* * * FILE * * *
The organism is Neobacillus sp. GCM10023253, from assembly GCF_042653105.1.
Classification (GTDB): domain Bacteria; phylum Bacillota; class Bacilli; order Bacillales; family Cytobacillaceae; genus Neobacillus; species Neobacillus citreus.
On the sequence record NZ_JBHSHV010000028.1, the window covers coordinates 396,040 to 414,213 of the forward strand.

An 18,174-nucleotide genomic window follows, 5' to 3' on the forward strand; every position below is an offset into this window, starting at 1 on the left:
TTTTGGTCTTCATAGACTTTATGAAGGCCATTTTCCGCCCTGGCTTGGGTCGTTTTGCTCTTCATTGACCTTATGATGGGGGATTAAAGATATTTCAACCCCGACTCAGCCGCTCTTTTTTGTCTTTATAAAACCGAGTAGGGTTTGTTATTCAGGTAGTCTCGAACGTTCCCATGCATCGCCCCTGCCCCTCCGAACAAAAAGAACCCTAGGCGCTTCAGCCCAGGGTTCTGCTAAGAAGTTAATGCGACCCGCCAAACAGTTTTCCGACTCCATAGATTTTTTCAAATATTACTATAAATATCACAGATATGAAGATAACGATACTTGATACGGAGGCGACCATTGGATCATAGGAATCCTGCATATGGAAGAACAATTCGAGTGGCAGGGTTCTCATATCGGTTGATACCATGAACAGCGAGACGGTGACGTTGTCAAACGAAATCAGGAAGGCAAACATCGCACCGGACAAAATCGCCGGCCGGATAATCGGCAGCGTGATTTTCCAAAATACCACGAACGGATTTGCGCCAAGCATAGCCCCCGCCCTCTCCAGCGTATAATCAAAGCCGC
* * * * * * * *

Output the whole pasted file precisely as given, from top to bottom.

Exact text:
The organism is Neobacillus sp. GCM10023253, from assembly GCF_042653105.1.
Classification (GTDB): domain Bacteria; phylum Bacillota; class Bacilli; order Bacillales; family Cytobacillaceae; genus Neobacillus; species Neobacillus citreus.
On the sequence record NZ_JBHSHV010000028.1, the window covers coordinates 396,040 to 414,213 of the forward strand.

An 18,174-nucleotide genomic window follows, 5' to 3' on the forward strand; every position below is an offset into this window, starting at 1 on the left:
TTTTGGTCTTCATAGACTTTATGAAGGCCATTTTCCGCCCTGGCTTGGGTCGTTTTGCTCTTCATTGACCTTATGATGGGGGATTAAAGATATTTCAACCCCGACTCAGCCGCTCTTTTTTGTCTTTATAAAACCGAGTAGGGTTTGTTATTCAGGTAGTCTCGAACGTTCCCATGCATCGCCCCTGCCCCTCCGAACAAAAAGAACCCTAGGCGCTTCAGCCCAGGGTTCTGCTAAGAAGTTAATGCGACCCGCCAAACAGTTTTCCGACTCCATAGATTTTTTCAAATATTACTATAAATATCACAGATATGAAGATAACGATACTTGATACGGAGGCGACCATTGGATCATAGGAATCCTGCATATGGAAGAACAATTCGAGTGGCAGGGTTCTCATATCGGTTGATACCATGAACAGCGAGACGGTGACGTTGTCAAACGAAATCAGGAAGGCAAACATCGCACCGGACAAAATCGCCGGCCGGATAATCGGCAGCGTGATTTTCCAAAATACCACGAACGGATTTGCGCCAAGCATAGCCCCCGCCCTCTCCAGCGTATAATCAAAGCCGC